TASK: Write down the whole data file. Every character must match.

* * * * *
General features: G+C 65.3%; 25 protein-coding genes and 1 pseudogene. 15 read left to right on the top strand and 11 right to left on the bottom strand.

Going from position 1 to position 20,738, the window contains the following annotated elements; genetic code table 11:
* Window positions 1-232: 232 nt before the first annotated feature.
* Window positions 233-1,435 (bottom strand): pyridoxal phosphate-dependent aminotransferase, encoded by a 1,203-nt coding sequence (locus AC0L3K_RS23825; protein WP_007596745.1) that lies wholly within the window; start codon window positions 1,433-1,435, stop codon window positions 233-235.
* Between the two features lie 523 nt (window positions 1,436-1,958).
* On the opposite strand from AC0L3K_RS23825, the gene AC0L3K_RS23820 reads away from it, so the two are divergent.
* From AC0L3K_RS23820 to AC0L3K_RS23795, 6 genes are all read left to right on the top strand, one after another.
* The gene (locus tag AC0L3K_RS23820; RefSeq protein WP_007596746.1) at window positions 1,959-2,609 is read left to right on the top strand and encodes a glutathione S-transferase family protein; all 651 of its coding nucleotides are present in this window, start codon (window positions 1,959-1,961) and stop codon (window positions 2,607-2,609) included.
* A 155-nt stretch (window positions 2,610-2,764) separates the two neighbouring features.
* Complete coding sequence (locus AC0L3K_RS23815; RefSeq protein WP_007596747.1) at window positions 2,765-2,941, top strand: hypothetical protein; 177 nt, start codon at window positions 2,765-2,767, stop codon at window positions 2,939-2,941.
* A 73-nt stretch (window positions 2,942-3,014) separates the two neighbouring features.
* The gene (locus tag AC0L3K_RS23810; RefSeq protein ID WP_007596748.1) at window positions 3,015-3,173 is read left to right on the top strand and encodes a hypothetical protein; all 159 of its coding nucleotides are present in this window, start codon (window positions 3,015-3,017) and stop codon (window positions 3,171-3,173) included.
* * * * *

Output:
General features: G+C 65.3%; 25 protein-coding genes and 1 pseudogene. 15 read left to right on the top strand and 11 right to left on the bottom strand.

Going from position 1 to position 20,738, the window contains the following annotated elements; genetic code table 11:
* Window positions 1-232: 232 nt before the first annotated feature.
* Window positions 233-1,435 (bottom strand): pyridoxal phosphate-dependent aminotransferase, encoded by a 1,203-nt coding sequence (locus AC0L3K_RS23825; protein WP_007596745.1) that lies wholly within the window; start codon window positions 1,433-1,435, stop codon window positions 233-235.
* Between the two features lie 523 nt (window positions 1,436-1,958).
* On the opposite strand from AC0L3K_RS23825, the gene AC0L3K_RS23820 reads away from it, so the two are divergent.
* From AC0L3K_RS23820 to AC0L3K_RS23795, 6 genes are all read left to right on the top strand, one after another.
* The gene (locus tag AC0L3K_RS23820; RefSeq protein WP_007596746.1) at window positions 1,959-2,609 is read left to right on the top strand and encodes a glutathione S-transferase family protein; all 651 of its coding nucleotides are present in this window, start codon (window positions 1,959-1,961) and stop codon (window positions 2,607-2,609) included.
* A 155-nt stretch (window positions 2,610-2,764) separates the two neighbouring features.
* Complete coding sequence (locus AC0L3K_RS23815; RefSeq protein WP_007596747.1) at window positions 2,765-2,941, top strand: hypothetical protein; 177 nt, start codon at window positions 2,765-2,767, stop codon at window positions 2,939-2,941.
* A 73-nt stretch (window positions 2,942-3,014) separates the two neighbouring features.
* The gene (locus tag AC0L3K_RS23810; RefSeq protein ID WP_007596748.1) at window positions 3,015-3,173 is read left to right on the top strand and encodes a hypothetical protein; all 159 of its coding nucleotides are present in this window, start codon (window positions 3,015-3,017) and stop codon (window positions 3,171-3,173) included.